Sharp Park is the most affordable 18-hole golf course in the San Francisco Bay Area, and one of only two public 18-hole courses in San Mateo County with prime-time weekend greens fees under $80.32 So it is a key to Bay Area public golf, according to San Francisco favorite son Venturi.  “Without the public courses, golf becomes inaccessible,” he says.  “Without them, the game shrivels and dies.”

“Reasonably-priced public golf for all different kinds of people can and should coexist with the frogs, snakes, and nature, as they have all coexisted at Sharp Park for decades,” Venturi says.  Golfers are optimists.  Venturi thinks the Court will agree.


1  San Francisco Chronicle, “Sharp Park Sued Over Red Legged Frog,”

March 3, 2011:

2  Letter, Ken Venturi, Oct. 12, 2009:

3  Cultural Landscape Foundation, Washington, D.C., July, 2009:

4 Dr. MacKenzie designed several of the world’s most famous courses, including Augusta National (home of the annual Masters Tournament), Cypress Point Club, and Australia’s Royal Melbourne.  See Footnote 3, above.

San Francisco Weekly, “Bleeding Green,” June 2, 2010:

6  Letter, Ken Venturi, Oct. 12, 2009:  See Footnote 2, above.

7 Rochelle Metcalfe, “I Heard That,” Beyond Chron (Tenderloin Housing Clinic), June 30, 2010:

8 Sharp Park’s diverse golfers speak for themselves in the following videos:

9 Letter, John Major, Sons in Retirement, June 2, 2009:

10 Cultural Landscape Foundation, Washington, D.C.:  See Footnote 3, above.

11 Laborers’ Union Local 261, Testimony of Zac Salem, Chair, Golf Committee, to Board of Supervisors’ Govt. Audit & Oversight Committee, Dec. 16, 2009, S.F. Govt. TV, at 2:17:30:

12 Pacifica Chamber of Commerce, undated letter from Don Eagleston, CEO:

13 City of Pacifica, Resolution of City Council, December 10, 2007:

14  County of San Mateo, Resolution of Board of Supervisors, December 18, 2007:

15 California Alliance for Golf, letter, September 28, 2009:

World Golf Foundation, letter, July 23, 2009:

Alister MacKenzie Society of Great Britain and Ireland, letter, April 28, 2009:

16 Congresswoman Jackie Speier, 12th U.S. Congressional District, Press Release, November 9, 2009:,48&itemid=330

17 San Francisco Chronicle editorial, September 3, 2009:

18   Sharp Park Endangered Species Compliance Plan:

19  ABC TV Channel 7 News, March 4, 2011, “San Francisco Sued Over Red-legged Frog” (quoting Recreation and Park Department Natural Areas Coordinator Lisa Wayne):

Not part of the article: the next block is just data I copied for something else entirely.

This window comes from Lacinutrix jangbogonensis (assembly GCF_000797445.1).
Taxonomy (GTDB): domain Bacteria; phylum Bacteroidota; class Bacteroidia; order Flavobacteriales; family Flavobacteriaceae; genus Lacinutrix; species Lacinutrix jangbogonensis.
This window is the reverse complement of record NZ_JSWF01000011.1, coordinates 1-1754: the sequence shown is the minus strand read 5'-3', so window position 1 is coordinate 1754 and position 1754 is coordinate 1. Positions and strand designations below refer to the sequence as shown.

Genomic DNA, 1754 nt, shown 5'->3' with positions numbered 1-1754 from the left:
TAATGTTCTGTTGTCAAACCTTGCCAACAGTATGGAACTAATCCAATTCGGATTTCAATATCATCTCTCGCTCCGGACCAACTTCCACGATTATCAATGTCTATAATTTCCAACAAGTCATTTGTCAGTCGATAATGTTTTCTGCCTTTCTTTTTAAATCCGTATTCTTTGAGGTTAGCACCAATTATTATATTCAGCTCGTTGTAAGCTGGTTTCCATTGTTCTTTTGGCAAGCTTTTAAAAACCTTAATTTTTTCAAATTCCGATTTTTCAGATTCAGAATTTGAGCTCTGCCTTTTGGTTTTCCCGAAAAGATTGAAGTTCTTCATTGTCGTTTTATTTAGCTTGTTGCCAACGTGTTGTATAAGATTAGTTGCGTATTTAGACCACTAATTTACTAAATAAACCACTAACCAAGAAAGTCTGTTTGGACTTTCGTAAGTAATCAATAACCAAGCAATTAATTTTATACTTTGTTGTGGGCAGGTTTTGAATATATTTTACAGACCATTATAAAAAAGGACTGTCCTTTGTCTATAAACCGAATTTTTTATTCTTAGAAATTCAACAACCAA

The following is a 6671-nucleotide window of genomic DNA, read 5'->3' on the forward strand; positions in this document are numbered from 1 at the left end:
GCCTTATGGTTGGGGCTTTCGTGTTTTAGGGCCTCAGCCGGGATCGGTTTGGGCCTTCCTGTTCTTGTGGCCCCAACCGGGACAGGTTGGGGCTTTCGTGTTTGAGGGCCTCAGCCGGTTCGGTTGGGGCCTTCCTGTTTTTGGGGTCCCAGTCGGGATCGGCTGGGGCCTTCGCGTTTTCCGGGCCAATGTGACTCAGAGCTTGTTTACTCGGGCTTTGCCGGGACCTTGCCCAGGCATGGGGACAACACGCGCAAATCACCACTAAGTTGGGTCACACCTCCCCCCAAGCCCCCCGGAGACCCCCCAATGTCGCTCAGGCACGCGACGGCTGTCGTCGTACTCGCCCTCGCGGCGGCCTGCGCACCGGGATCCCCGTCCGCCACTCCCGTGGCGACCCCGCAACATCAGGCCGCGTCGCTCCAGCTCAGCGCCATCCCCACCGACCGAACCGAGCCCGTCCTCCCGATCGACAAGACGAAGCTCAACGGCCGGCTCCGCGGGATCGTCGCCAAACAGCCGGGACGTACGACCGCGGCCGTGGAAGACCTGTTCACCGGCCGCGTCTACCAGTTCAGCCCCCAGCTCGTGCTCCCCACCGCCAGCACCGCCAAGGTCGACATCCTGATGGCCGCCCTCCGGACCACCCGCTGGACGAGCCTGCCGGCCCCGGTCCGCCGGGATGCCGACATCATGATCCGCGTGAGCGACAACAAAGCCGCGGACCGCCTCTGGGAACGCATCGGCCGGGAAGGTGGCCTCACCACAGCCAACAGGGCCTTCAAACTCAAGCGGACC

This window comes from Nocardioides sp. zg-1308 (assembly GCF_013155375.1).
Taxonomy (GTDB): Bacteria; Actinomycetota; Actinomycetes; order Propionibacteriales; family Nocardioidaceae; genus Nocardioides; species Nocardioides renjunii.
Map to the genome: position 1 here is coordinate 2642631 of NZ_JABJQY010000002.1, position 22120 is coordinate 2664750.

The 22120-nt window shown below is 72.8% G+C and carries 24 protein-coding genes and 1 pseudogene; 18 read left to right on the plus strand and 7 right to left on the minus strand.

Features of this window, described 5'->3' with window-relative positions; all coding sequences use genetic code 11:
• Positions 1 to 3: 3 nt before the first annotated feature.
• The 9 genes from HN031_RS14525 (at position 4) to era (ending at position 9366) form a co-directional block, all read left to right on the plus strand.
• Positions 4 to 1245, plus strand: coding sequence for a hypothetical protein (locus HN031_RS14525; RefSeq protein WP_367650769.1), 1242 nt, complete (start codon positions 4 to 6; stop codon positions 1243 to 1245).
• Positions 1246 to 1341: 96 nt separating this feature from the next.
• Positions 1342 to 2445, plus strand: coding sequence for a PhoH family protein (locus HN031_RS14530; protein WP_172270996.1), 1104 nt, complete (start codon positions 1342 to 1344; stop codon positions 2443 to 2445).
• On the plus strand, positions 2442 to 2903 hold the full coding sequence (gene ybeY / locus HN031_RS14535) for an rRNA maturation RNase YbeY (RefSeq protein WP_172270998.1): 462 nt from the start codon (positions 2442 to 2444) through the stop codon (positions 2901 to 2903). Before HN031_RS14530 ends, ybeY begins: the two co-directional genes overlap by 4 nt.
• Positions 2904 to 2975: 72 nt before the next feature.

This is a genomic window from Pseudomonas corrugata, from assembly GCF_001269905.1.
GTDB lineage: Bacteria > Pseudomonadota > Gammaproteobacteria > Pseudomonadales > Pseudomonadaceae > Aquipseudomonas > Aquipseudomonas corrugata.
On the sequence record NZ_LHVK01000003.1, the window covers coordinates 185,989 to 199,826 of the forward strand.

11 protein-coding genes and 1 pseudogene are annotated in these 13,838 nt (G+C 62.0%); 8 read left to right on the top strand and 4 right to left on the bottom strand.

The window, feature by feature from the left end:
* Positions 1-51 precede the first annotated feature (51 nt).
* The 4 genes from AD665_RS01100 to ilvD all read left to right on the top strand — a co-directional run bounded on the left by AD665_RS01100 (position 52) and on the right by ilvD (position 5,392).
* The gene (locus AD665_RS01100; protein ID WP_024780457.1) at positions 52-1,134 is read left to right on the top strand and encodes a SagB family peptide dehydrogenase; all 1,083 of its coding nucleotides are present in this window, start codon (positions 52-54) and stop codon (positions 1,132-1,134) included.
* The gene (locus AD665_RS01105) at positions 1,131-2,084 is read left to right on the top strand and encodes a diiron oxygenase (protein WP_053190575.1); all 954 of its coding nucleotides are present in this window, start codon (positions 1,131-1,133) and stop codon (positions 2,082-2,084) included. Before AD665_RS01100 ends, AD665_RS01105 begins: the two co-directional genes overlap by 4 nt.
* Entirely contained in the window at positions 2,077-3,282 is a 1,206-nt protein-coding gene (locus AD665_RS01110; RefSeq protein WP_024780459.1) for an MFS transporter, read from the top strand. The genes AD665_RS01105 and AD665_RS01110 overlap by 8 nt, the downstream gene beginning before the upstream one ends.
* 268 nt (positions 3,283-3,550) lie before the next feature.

20  Public hearing testimony of consulting biologist Karen Swain, at Board of Supervisors Government Audit and Oversight  Committee, Dec. 16, 2009:

21  Sharp Park Conceptual Restoration Alternatives Report, November, 2009, Tetra Tech, Inc., at pp. 3-5, 52-55, and Tables 4 and 5.

22  By contrast, an “essential concept” of the alternate plan advocated by CBD and Wild Equity to close the golf course, calls for over- or under-passing the 150-yard-wide Highway One and frontage roads where they bisect the course, so that frogs and snakes could migrate from the ocean to the hills east of the golf course.  Conceptual Ecosystem Restoration Plan and Feasibility Assessment:  Laguna Salada, Pacifica, CA., Prepared for Wild Equity Institute, Center for Biological Diversity, by ESA PWA, Feb. 9, 2011, pp. 26-27 at pgh. 6.1, and pp. 36-37 at pgh. 6.7.  A link to that report is found on Wild Equity’s press release:  The plan’s authors did not provide design, feasibility, or cost estimates for their freeway modification ideas, other than referring to the Doyle Drive project, currently undergoing reconstruction to connect San Francisco to the Golden Gate Bridge.  Id., at pp. 29-30.  Doyle Drive cost estimates exceed $1 Billion.

23  PROSAC, Resolutions [Nos. 1 and 2], adopted by votes of 14-1 and 13-2 on Dec. 1, 2009, submitted to Rec & Park Commission on Dec. 3, 2009:



24  San Francisco Recreation and Park Commission Resolution No. 0912-018,

Agenda Item No. 11, adopted by unanimous 6-0 vote, December 17, 2009:

25  Testimony of Merrill Bobele, co-chair, Coastal Issues Committee, Loma Prieta Chapter, Sierra Club, to SF Board of Supervisors’ Govt. Audit & Oversight Committee, Dec. 16, 2009, S.F. Govt. TV, at 3:11:37:

26  Pacifica Riptide, July 21, 2010, “SF Supervisors Spare Sharp Park Golf Course”:

27  San Mateo County Times, “Sharp Park Recycled Water Project Gets Green Light,” January 24, 2011:

28  San Francisco Recreation and Park Department, Press Release, “A Vision for Sharp Park Comes into Focus,” Feb. 23, 2011:

29  Sharp Park Working Group Statement and List of Findings, Feb. 23, 2011 (at finding h):

30 Wild Equity Institute, Center for Biological Diversity, et Al. vs. City and County of San Francisco, et Al., U.S. District Court, N.D.Cal., No. CV 11-0958LB, Complaint filed March 2, 2011:

31  Although listed among a handful of environmental groups as plaintiffs in the lawsuit, the Sierra Club in a March 3, 2011 letter from Deputy Executive Director Bruce Hamilton, clarified its position:  “… the Sierra Club has not specifically endorsed removal of the golf course.  Saving the animals’ habitat may require the city to remove the golf course, or the city may find a way to run the facility while protecting the habitat.  We will be satisfied with whichever course of action truly ensures the survival of these important species.”  Pacifica Riptide, March 3, 2011, “Sierra Club Clarifies its Position on Sharp Park”:

32  The prime-time weekend resident greens fee is $28, while the non-resident fee is $41.  San Mateo County’s 2009 population was 719,000, according to the U.S. Census Bureau: